Healthy People, Healthy Profits

As companies struggle to provide adequate health care benefits, by encouraging more employees to start peddling, burn calories, clear their minds, and strengthen body’s muscles and organs, they put themselves in a win-win situation. Overall hourly productivity and lower medical bills are important and real side benefits.

Florida’s Current Status on Protected Bike Lanes

Across our country, urban centers building the next generation of safe cycling infrastructure are Seattle, WA, Portland, OR, San Francisco, CA, Austin, TX, Chicago, IL, Minneapolis, MN, New York City, NY, and Washington, DC. Nationwide the number of protected bike lanes in the US quadrupled between 2011 and 2016. Florida has come late to the game with only a cumulative total of ten miles of urban protected bike lanes across the state: Tallahassee has five, Miami has three, St. Petersburg and Tampa have one each.

Of course cost is a factor. In 2016 projected costs in Miami of a half mile of PBLs on NW/NE 8th St. from NW 1st Ave. to Biscayne Blvd. were between $6400 and $160,000, depending on the types installed. From the lowest expense to the highest were: on-street parking, delineator posts, rigid bollards, and decorative planters. The projected installation of another half mile of PBLs on South Bayshore Drive from Aviation Ave. to Mercy Way ranged between $20,000 and $500,000. But in contrast, buffered lanes are actually cost efficient when compared to roadway construction. In San Francisco’s Golden Gate Park, one mile of roadway planned cost 1,283 times more than one mile of protected bike lane.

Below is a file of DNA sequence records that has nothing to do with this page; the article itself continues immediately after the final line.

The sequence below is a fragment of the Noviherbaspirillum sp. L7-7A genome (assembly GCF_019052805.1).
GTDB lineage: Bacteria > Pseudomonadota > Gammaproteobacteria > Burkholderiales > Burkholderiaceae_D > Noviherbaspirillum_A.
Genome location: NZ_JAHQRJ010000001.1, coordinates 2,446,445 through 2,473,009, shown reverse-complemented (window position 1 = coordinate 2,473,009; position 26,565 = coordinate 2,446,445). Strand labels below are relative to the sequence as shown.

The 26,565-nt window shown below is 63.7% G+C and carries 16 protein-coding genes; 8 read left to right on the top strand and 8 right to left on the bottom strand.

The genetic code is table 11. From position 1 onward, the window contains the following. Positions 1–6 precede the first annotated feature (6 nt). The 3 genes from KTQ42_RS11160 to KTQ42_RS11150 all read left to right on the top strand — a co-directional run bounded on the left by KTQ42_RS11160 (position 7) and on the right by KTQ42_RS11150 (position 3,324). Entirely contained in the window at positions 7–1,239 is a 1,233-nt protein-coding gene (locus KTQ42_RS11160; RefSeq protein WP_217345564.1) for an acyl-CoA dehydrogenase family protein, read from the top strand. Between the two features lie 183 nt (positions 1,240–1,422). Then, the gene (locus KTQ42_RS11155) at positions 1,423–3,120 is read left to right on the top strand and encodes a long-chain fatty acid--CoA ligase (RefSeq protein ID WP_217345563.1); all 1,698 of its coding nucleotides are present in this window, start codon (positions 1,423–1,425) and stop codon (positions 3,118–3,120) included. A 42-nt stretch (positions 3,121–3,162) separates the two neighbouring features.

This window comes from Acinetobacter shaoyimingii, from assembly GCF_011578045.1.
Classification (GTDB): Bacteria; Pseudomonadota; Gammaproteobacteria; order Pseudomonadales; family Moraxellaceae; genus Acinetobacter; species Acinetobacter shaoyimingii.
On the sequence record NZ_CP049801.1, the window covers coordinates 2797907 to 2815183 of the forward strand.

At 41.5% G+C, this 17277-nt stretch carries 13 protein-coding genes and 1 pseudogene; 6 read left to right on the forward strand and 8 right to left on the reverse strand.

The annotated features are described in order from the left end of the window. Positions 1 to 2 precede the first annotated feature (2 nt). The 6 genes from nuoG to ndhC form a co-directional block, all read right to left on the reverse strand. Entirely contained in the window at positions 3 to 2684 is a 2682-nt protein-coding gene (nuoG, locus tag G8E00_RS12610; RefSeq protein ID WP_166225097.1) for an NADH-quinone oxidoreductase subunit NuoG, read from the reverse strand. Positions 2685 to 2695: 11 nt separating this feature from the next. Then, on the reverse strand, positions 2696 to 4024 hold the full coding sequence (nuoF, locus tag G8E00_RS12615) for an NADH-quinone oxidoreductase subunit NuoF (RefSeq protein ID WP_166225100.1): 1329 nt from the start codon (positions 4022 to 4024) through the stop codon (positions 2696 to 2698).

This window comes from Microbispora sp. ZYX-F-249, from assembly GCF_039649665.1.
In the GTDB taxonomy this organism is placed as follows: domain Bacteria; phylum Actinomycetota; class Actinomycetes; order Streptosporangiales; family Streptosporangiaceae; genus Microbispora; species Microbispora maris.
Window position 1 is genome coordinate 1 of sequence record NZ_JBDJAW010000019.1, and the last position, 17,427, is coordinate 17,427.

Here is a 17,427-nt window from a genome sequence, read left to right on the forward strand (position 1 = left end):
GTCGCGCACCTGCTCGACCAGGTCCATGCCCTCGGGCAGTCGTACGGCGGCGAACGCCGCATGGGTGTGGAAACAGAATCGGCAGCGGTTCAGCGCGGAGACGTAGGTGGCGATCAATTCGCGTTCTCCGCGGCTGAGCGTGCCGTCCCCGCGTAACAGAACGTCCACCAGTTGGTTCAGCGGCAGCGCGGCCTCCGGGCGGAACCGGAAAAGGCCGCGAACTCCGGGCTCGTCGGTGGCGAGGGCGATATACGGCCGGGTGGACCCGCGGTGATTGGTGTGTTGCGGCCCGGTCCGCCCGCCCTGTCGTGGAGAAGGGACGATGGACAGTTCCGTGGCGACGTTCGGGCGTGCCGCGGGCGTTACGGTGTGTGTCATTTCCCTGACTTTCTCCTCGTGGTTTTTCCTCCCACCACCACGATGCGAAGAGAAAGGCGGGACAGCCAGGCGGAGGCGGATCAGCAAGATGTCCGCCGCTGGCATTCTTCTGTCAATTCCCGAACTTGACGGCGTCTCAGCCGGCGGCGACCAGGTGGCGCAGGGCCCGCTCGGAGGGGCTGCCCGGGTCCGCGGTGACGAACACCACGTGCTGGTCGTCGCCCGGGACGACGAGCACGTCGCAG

In Gainesville, according to www.safety.fhwa.dot.gov, travel on the University of Florida’s campus is 40 percent non-auto. The construction of 100 miles of traditional bicycle lanes and paved shoulders has resulted in an 80 percent drop in bicyclist’s fatalities.

In December of 2019 the City of Tampa stated on www.tampagov.net that protected bike lanes consisting of a raised curb, such as on Cass Street and Jackson Street in downtown, and the use of flexible delineators on Azeele Street near the SoHo Publix and on Bayshore Blvd. have successfully deterred drivers from parking in painted bike lanes and have significantly resulted in safer traffic in those areas. Other locations currently being considered for PBLs with flexible delineators include North Hyde Park, Tampa Heights and V.M. Ybor, downtown, and Harbour Island. Tampa also completed a green bike lane along Platt Street in South Tampa running from Armenia Ave. to Bayshore Blvd.

In 2018, Tallahassee earned the coveted Silver Level Bicycle Friendly Community (BFC) designation that recognizes communities for actively supporting bicycling by providing safe accommodations and encouraging community members to bike for recreation and transportation. Protected bike lanes in the state’s capital cover Pensacola Street and St. Augustine Street. The Downtown-University Protected Bike Lane Network will provide over five miles of new and improved bicycle services connecting downtown, Cascades Park, Florida State University, Florida A&M University, the Stadium Trail and other destinations and trails after completion.

Creative Future Investment

Bearing in mind safety, connectivity, equity of use, health, economic stimulus, and multimodal routes, Florida’s urban areas are being challenged to keep up with national trends in cycling safety and improved infrastructure. No one realistically expects the federal or local government to shoulder the total costs. Partnerships between government entities, local businesses, and private and/or grass roots initiatives offer a potentiallly creative solution to this pressing need. Investing in protected bike lanes is a great starting point on the road to building a more viable, prosperous, and vibrant future for our cities and citizens.

Have You Been Injured in a Flordia Cycling Crash?

Jim Dodson is a bicycle injury lawyer and safety advocate on behalf of cyclists. He represents injured cyclists and other injury victims throughout Florida. If you've been injured in a cycling crash and you have questions or concerns, contact us online or call us at 727-446-0840. We are here to help you.

Jim Dodson
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A Florida injury lawyer, family man and avid cyclist who clients have trusted for over 25 years.